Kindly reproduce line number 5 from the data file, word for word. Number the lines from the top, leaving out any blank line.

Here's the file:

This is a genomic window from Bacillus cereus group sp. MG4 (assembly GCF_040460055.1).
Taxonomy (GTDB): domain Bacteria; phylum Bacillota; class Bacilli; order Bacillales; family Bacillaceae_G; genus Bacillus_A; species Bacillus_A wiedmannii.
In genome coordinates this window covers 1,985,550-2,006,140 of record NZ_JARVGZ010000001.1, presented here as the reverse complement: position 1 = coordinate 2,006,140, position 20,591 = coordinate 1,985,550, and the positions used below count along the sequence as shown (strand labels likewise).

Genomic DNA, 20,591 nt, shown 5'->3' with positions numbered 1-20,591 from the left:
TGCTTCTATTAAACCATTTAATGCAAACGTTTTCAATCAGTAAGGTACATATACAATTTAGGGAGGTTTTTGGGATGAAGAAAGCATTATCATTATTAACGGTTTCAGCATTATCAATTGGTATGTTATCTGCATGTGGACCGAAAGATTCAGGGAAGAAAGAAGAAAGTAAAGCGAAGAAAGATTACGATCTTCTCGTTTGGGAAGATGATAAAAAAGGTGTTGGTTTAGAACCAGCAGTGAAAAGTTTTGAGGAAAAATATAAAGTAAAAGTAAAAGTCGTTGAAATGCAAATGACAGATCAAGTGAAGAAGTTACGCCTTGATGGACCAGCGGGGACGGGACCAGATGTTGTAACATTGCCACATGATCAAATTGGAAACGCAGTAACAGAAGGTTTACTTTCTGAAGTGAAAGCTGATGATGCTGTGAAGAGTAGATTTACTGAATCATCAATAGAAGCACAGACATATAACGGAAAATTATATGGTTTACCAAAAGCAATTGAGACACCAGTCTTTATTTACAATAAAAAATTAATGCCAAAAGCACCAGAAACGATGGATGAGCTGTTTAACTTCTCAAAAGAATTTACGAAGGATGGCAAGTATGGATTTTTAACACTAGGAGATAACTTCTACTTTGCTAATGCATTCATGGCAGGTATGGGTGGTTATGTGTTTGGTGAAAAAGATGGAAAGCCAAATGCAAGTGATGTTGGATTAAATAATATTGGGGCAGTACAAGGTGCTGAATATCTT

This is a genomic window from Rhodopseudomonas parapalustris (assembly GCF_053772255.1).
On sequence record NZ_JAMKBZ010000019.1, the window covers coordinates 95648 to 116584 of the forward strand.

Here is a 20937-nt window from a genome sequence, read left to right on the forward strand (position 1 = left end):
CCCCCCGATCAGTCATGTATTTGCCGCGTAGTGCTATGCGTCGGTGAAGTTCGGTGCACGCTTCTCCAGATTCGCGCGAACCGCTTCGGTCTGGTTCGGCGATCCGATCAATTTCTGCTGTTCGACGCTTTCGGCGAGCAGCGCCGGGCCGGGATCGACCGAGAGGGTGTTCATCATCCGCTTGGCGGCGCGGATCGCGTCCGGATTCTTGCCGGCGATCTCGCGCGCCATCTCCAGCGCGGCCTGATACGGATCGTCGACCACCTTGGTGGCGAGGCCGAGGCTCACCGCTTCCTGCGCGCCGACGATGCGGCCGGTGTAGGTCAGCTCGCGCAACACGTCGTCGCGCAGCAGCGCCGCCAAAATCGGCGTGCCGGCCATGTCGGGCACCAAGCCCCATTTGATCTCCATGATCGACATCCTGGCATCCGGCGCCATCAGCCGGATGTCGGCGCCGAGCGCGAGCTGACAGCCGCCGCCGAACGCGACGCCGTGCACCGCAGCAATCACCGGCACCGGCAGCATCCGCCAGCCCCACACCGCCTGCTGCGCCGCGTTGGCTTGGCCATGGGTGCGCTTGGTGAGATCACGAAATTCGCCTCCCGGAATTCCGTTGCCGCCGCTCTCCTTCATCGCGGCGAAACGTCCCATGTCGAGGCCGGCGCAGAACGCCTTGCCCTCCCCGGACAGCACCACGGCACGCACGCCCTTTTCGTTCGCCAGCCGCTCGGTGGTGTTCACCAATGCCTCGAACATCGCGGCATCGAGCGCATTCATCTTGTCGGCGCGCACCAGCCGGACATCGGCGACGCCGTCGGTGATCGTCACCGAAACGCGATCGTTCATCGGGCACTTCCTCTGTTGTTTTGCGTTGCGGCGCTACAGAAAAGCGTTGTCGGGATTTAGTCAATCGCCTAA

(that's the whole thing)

TGCTTCTATTAAACCATTTAATGCAAACGTTTTCAATCAGTAAGGTACATATACAATTTAGGGAGGTTTTTGGGATGAAGAAAGCATTATCATTATTAACGGTTTCAGCATTATCAATTGGTATGTTATCTGCATGTGGACCGAAAGATTCAGGGAAGAAAGAAGAAAGTAAAGCGAAGAAAGATTACGATCTTCTCGTTTGGGAAGATGATAAAAAAGGTGTTGGTTTAGAACCAGCAGTGAAAAGTTTTGAGGAAAAATATAAAGTAAAAGTAAAAGTCGTTGAAATGCAAATGACAGATCAAGTGAAGAAGTTACGCCTTGATGGACCAGCGGGGACGGGACCAGATGTTGTAACATTGCCACATGATCAAATTGGAAACGCAGTAACAGAAGGTTTACTTTCTGAAGTGAAAGCTGATGATGCTGTGAAGAGTAGATTTACTGAATCATCAATAGAAGCACAGACATATAACGGAAAATTATATGGTTTACCAAAAGCAATTGAGACACCAGTCTTTATTTACAATAAAAAATTAATGCCAAAAGCACCAGAAACGATGGATGAGCTGTTTAACTTCTCAAAAGAATTTACGAAGGATGGCAAGTATGGATTTTTAACACTAGGAGATAACTTCTACTTTGCTAATGCATTCATGGCAGGTATGGGTGGTTATGTGTTTGGTGAAAAAGATGGAAAGCCAAATGCAAGTGATGTTGGATTAAATAATATTGGGGCAGTACAAGGTGCTGAATATCTT